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  • Writer's pictureSimon Deen

Market Update: Q2 2022

Last Friday night, after a pretty busy week, I sat down on the sofa for some much needed R&R. I switched on the television with every intention of enjoying that day’s highlights from the Tour De France.

Instead, I ended up watching the Conservative leadership debate. Which in hindsight, was probably more testing than cycling the 202.5km from Rodez to Carcassonne.

Politics is something I generally try to steer clear of. But I was glued to the screen. Mostly due the inability of a group of presumably well educated and intelligent people to actually answer the question that had been asked.

Take for example, a pretty straight forward question posed by an audience member, an NHS doctor.

“What are you going to do about NHS waiting lists”


“Well, firstly I just want to express my most sincere gratitude for the work that you and your colleagues have done throughout the pandemic. You’re all heroes”

Ok, nice sentiment. I think that we all feel that way.

“And secondly, I want to add that no one realises the importance to the British public of the NHS more than I do. After all, my father was a GP and my mother was a pharmacist”

At this point I realised the aim of the game was not to answer the question, but instead talk about something completely different. Something more aligned with the goal of winning a leadership race.

But I do understand, to an extent at least. Because answering difficult questions can be, well, difficult. Like when someone asks you how the property market is performing. Or even more challenging, what’s going to happen next.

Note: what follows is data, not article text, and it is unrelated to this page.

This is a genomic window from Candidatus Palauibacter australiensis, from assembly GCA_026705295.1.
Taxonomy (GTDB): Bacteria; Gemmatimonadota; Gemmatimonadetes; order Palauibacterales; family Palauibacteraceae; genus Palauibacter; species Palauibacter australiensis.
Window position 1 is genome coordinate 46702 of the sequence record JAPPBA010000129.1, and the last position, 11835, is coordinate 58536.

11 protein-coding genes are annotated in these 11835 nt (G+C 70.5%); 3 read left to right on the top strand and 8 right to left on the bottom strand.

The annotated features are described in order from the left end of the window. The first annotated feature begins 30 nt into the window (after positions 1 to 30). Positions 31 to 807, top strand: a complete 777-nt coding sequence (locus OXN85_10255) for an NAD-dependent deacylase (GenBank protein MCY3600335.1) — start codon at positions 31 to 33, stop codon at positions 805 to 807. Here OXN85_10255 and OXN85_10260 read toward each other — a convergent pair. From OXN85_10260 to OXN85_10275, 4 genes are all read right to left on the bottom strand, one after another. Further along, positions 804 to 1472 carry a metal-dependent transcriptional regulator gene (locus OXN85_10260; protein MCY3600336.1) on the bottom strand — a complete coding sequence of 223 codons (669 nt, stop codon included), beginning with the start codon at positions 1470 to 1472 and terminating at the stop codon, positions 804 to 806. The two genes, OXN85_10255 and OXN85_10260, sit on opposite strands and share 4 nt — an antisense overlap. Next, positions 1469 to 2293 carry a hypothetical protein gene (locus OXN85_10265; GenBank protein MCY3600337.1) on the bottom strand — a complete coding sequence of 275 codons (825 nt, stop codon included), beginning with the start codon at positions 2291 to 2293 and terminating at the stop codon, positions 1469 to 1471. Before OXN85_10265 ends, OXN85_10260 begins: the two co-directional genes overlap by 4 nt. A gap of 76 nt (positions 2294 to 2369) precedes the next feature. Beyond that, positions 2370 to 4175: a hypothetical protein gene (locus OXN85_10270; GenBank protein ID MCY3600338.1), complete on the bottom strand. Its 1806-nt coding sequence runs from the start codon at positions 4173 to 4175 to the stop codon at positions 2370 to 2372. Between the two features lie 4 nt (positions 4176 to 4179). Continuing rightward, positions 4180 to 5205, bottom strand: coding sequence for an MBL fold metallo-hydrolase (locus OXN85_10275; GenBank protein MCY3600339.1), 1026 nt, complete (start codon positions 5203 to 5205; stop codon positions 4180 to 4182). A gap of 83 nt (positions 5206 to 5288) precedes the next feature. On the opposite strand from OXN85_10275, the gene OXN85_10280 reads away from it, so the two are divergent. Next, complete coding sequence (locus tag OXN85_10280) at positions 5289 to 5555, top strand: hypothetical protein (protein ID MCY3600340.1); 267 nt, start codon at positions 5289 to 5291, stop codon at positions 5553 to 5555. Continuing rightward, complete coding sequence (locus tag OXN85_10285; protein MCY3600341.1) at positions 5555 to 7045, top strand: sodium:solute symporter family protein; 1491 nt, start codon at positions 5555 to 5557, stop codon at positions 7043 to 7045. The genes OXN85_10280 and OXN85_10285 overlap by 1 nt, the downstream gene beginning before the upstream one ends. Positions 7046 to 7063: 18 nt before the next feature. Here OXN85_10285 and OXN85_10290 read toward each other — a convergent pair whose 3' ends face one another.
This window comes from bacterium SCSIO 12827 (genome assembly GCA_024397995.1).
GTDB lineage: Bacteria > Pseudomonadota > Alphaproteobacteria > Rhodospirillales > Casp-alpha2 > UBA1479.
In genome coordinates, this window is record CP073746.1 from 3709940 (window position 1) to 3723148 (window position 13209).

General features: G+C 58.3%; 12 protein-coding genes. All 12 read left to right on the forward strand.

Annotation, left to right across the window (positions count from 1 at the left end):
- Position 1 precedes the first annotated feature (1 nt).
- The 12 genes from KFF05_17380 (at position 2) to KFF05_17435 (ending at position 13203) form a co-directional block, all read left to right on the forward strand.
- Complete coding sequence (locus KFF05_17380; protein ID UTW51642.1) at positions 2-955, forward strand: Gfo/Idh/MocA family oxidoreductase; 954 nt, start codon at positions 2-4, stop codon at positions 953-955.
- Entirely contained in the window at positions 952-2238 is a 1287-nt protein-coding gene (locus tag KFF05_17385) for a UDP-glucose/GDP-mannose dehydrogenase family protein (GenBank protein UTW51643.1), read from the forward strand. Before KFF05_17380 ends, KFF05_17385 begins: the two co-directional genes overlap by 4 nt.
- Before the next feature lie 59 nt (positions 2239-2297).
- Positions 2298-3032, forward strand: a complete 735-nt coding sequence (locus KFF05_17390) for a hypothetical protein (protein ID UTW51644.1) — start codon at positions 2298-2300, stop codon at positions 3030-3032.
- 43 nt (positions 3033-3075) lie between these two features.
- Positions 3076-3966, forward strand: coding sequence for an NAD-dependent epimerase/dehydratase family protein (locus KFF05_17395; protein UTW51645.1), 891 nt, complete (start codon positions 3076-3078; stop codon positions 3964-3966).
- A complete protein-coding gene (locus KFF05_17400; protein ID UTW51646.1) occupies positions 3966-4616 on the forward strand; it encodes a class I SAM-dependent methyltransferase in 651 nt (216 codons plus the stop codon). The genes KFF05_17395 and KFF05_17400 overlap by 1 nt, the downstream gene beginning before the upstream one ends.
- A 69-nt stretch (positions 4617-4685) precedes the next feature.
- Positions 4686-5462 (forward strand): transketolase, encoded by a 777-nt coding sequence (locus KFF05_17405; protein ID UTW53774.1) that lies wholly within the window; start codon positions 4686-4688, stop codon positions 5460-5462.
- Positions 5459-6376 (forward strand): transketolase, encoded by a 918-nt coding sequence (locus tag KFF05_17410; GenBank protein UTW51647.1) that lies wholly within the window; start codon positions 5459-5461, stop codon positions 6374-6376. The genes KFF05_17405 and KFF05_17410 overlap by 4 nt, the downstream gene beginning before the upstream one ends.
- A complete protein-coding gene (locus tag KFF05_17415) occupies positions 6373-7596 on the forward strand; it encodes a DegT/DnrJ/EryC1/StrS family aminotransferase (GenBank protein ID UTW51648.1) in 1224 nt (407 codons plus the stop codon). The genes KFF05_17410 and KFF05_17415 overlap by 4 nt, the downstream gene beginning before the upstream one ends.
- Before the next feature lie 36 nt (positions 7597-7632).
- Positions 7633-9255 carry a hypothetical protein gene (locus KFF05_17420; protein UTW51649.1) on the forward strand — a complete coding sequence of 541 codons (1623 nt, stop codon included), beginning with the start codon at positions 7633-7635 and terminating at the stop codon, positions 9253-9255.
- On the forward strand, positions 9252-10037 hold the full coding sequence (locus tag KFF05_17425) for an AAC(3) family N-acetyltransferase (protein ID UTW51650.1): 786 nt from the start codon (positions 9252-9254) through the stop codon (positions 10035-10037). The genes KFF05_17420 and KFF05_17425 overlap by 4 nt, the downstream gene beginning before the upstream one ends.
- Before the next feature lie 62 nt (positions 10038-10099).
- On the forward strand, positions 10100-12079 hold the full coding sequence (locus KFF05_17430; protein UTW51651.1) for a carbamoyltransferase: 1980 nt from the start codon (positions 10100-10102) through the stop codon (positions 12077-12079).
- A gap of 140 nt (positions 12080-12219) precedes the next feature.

Because in 2022, talking about the market (or writing a Q2 market update) can be hard.

Especially when everything seems so topsy turvy. Or for fans of Stranger Things, like living in The Upside Down.

For those of you who don’t know, The Upside Down is an alternate dimension, existing in parallel to the human world. An almost exact replica, but one that became frozen in time on November 6th, 1983.

Of course like today, the early 1980s were an inflationary period in Britain’s history. The year on year increase in prices peaked at 18% in 1980. Interest rates were a startling 17%.

Both fell, and by 1982 the figures stood at 8.6% and 9.6% respectively. But not before the UK had been through a recessionary period.

Back to 2022, the Bank of England’s target rate for inflation is 2%. But it’s currently running at 9.4%, and is expected to rise to 11% by October. And as in the ‘80s, the Bank’s response to this is to raise interest rates.

In December 2021 the base rate was 0.1%. Since then the Bank has raised rates five times. They now stand at 1.25%, the highest level since January 2009.

The suggestion from Andrew Bailey, the Governor of the Bank of England, is that August 4th could see another 0.5% added to this figure.

And yet against this backdrop, the property market (and London in particular), continues to perform well.